I got rejected from a  job the other day. 

That's not really true. It's more that I never got called in for a job to which I had applied. I followed up with my contact, who said the general manager was out and that things would probably be back on track within a week or two.

So I waited the week or two and ... nothing. 

While intellectually I knew this wasn't because I was a loser, a little part of me believed it was. That it was somehow because I wasn't good enough ... that they didn't want me because I was found wanting. 

Beyoncé has a different perspective on things like this. It's very simple. In fact, she says it in just six words in Self-Titled (from BEYONCÉ):

"The reality is, sometimes you lose."

The mega-star followed that up with: "And you're never too good to lose, you're never too big to lose, you're never too smart to lose. It happens." 

It just happens.

It happened to me in another way when I was 26.

At the time I was really unhappy, living in the cold and perpetually-foggy Outer Sunset district of San Francisco. Desperate to get out, I applied to two jobs at the same time: one at Teatro Zinzanni, a creative circus show, the other at Club Med. 

When I applied to these jobs, I also prayed for guidance. I hadn't done that a lot in my life, but I'd had a pretty hard year. "Please," I prayed, "please just let me get one of these positions. I don't want to have to decide. Just give me the one that's right, and don't let me get the other one."

I didn't do this out of a sense of brilliance or determination. I didn't do it out of a deep sense of faith. I did it because I was tired. I was tired of trying to make ends meet; trying to get out of the pervasive gloom of depression I was in when I didn't even have health insurance; trying to figure out how to make my rent and also make my life work.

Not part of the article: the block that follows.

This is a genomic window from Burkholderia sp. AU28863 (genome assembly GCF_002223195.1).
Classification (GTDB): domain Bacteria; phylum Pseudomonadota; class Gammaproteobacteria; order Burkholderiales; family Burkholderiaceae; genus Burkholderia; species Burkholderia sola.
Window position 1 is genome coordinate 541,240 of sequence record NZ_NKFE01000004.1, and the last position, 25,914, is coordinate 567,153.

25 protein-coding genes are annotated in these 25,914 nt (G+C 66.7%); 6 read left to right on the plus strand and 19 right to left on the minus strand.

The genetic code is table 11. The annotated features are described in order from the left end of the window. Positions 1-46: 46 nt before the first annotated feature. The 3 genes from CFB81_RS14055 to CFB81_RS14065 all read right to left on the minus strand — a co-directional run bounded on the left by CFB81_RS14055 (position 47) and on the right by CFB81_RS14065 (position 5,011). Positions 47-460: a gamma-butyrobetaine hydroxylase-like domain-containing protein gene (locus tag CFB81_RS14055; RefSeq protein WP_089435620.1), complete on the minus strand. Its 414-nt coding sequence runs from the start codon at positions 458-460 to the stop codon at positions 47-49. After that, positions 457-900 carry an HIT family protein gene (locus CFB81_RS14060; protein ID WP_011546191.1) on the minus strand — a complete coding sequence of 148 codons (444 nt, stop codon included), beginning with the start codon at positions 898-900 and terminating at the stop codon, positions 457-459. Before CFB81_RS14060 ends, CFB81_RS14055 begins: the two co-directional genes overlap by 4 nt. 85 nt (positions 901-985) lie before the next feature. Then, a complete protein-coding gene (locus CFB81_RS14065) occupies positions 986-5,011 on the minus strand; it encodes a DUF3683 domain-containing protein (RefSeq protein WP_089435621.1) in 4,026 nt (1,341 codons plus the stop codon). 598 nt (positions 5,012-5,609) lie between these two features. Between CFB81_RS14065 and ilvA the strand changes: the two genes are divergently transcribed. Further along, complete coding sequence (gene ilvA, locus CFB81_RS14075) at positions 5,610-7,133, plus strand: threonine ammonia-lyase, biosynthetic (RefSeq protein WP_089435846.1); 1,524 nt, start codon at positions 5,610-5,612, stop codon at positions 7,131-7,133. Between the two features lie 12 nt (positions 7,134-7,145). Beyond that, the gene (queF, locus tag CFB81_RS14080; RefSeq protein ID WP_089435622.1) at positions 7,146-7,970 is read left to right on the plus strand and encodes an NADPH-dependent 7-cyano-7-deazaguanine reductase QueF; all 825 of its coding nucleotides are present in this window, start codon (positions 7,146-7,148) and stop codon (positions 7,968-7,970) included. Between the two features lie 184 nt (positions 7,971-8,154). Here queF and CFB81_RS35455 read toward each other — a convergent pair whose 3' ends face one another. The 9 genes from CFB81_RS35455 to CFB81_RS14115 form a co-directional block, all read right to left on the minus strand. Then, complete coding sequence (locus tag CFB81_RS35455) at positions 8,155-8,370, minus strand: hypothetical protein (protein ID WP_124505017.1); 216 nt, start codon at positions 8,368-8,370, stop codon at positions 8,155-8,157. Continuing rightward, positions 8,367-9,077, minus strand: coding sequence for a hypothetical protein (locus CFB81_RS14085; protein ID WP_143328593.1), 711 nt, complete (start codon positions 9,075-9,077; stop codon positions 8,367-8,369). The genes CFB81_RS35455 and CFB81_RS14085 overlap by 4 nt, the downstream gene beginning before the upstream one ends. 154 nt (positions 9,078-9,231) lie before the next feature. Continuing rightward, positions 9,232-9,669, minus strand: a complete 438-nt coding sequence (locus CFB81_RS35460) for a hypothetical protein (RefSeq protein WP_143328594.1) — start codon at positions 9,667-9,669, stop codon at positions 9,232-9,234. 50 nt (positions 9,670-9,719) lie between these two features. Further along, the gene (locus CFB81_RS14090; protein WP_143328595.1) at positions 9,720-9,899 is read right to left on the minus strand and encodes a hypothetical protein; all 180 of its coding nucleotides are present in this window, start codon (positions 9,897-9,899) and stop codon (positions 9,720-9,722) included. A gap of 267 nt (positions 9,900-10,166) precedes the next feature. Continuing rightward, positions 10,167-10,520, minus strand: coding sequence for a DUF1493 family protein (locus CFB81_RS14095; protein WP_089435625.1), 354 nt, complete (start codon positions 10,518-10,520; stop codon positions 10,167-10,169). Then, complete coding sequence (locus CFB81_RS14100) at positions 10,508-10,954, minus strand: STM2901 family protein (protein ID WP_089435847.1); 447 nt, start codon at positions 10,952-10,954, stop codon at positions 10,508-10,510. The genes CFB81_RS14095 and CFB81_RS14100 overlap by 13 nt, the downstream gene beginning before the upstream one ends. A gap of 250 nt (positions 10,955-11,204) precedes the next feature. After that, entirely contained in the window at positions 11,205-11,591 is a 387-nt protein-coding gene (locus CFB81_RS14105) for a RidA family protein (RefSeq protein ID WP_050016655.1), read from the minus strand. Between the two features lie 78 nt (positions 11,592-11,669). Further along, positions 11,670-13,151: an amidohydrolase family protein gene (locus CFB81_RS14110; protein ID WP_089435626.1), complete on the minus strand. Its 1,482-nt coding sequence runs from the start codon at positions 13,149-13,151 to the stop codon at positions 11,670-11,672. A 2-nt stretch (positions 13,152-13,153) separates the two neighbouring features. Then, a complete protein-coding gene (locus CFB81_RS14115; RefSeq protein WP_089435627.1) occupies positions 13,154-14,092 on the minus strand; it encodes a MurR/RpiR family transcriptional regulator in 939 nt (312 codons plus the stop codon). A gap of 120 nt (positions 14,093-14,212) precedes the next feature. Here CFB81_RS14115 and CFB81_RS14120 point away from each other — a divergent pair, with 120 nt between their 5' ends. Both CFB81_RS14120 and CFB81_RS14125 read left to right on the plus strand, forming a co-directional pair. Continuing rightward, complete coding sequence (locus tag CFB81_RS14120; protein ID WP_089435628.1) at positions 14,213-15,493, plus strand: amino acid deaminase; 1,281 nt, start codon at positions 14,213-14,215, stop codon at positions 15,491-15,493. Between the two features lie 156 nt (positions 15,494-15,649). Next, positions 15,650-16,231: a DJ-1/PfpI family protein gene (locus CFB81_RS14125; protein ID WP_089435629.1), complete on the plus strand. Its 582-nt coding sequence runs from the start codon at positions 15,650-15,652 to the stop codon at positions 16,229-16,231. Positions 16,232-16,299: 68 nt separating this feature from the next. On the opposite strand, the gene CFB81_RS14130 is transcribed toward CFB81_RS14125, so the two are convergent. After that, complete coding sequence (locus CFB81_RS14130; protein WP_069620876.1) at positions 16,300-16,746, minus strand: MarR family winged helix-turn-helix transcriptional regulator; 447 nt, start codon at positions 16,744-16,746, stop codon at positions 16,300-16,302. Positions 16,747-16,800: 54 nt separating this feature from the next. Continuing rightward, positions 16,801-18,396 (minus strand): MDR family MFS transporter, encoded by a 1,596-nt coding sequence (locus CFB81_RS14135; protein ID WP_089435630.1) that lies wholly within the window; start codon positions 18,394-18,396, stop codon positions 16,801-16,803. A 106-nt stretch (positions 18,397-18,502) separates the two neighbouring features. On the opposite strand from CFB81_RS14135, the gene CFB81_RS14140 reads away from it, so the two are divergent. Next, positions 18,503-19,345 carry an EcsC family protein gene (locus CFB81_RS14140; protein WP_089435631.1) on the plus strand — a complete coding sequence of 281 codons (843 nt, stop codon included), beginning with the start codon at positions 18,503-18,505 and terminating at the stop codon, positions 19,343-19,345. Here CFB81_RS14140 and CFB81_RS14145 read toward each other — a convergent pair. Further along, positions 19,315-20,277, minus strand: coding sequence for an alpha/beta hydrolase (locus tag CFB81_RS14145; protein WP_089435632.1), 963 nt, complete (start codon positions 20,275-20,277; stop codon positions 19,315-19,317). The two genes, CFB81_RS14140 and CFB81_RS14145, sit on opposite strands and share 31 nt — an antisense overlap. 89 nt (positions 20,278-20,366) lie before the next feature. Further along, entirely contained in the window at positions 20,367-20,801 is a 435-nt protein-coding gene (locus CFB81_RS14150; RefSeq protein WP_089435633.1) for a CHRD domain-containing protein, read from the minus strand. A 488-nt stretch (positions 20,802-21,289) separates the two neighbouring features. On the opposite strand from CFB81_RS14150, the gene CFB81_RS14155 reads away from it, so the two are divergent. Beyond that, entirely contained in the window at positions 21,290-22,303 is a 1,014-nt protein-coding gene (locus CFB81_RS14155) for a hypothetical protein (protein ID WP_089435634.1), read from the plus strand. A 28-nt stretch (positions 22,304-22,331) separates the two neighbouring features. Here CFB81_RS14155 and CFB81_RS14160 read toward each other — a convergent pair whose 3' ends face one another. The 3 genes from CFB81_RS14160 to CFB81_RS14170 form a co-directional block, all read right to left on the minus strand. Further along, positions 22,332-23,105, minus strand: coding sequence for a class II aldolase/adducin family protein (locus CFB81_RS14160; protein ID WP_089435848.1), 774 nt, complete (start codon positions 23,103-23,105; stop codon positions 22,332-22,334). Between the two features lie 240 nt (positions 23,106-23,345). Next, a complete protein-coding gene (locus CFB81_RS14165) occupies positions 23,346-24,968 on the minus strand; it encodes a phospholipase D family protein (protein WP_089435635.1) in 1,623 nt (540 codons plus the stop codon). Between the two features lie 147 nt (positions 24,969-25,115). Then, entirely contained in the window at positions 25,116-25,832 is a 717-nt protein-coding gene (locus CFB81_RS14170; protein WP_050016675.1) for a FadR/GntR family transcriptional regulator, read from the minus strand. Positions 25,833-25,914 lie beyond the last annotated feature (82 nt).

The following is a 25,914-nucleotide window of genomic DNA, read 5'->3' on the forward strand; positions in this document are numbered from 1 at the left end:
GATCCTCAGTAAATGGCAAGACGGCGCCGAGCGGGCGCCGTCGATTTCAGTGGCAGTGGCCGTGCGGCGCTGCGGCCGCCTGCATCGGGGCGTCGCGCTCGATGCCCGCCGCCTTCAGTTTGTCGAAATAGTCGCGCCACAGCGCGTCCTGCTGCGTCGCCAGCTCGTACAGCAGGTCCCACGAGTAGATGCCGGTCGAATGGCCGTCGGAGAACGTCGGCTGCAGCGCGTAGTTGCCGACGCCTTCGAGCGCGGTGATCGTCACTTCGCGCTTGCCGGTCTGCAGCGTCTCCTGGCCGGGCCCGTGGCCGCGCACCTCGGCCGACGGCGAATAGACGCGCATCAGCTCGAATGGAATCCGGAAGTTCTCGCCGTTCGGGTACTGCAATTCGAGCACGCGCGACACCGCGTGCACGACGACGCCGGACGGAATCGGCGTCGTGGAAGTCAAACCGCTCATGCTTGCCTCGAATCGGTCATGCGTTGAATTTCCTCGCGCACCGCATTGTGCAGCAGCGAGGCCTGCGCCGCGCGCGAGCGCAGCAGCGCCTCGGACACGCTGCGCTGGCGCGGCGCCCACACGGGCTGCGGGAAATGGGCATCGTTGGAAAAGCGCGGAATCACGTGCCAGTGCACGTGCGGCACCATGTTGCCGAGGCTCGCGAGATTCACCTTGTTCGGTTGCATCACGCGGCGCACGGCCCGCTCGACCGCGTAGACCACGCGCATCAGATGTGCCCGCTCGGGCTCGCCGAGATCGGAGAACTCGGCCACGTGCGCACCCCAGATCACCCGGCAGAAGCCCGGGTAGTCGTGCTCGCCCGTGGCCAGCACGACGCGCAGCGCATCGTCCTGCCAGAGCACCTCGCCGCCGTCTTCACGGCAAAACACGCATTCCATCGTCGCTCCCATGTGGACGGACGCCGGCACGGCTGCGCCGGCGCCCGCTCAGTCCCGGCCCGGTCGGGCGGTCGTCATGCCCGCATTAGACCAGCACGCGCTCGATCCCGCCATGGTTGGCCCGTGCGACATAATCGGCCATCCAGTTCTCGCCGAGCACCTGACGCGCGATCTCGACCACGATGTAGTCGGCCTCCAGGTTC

Please just give me the position that's meant for me right now, and let the other one fall away. After trying to control basically everything about my life, all the time, it was a remarkably freeing position to take.

It worked. I never heard from Teatro Zinzanni--I only got the job at Club Med. And that prompted me to move from my bleak, gray San Francisco neighborhood to the sunny Caribbean. It got me out of the haze of confused desperation I'd been moving around in--it got me moving.

The point is this: In both cases, there was a part of me that felt like I was a loser. That I'd "lost" by not getting a job. 

But according to Beyoncé, sometimes that's just what's called for:

"The reality is, sometimes you lose. And you're never too good to lose, you're never too big to lose, you're never too smart to lose, it happens. And it happens when it needs to happen. And you have to embrace those things."

In our culture, we are trained to never lose. Never lose in sports, never lose in business, never lose in personal relationships. We are taught that it's always better to be the strong one, the one in control, the one who's got it all together. That if you lose, you're a loser.

But this is not how life actually works. In fact, that very concept goes against nature. The only thing in the natural world that grows at all costs and never "loses" ... is cancer. 

If you're engaged in your career, it's personal. It feels personal when you don't get a job, don't get a promotion, don't get a contract. When you "lose" to a colleague, to a competitor, to a governance board. It can feel really bad.

I didn't get that job I mentioned at the beginning. In fact, I never heard from them. But in the weeks following, another (better) opportunity fell into my lap. And I was available to do so because I'd "lost" the other position.

I believe that's what needed to happen. 

Sometimes in life you're going to lose. You're never too good, too big, or too smart to lose. Everybody loses sometimes. It's part of the human condition.

So when it happens to you, remember two things: one, losing does not make you a loser. Period. And two, sometimes losing is exactly what needed to happen.

Embrace it.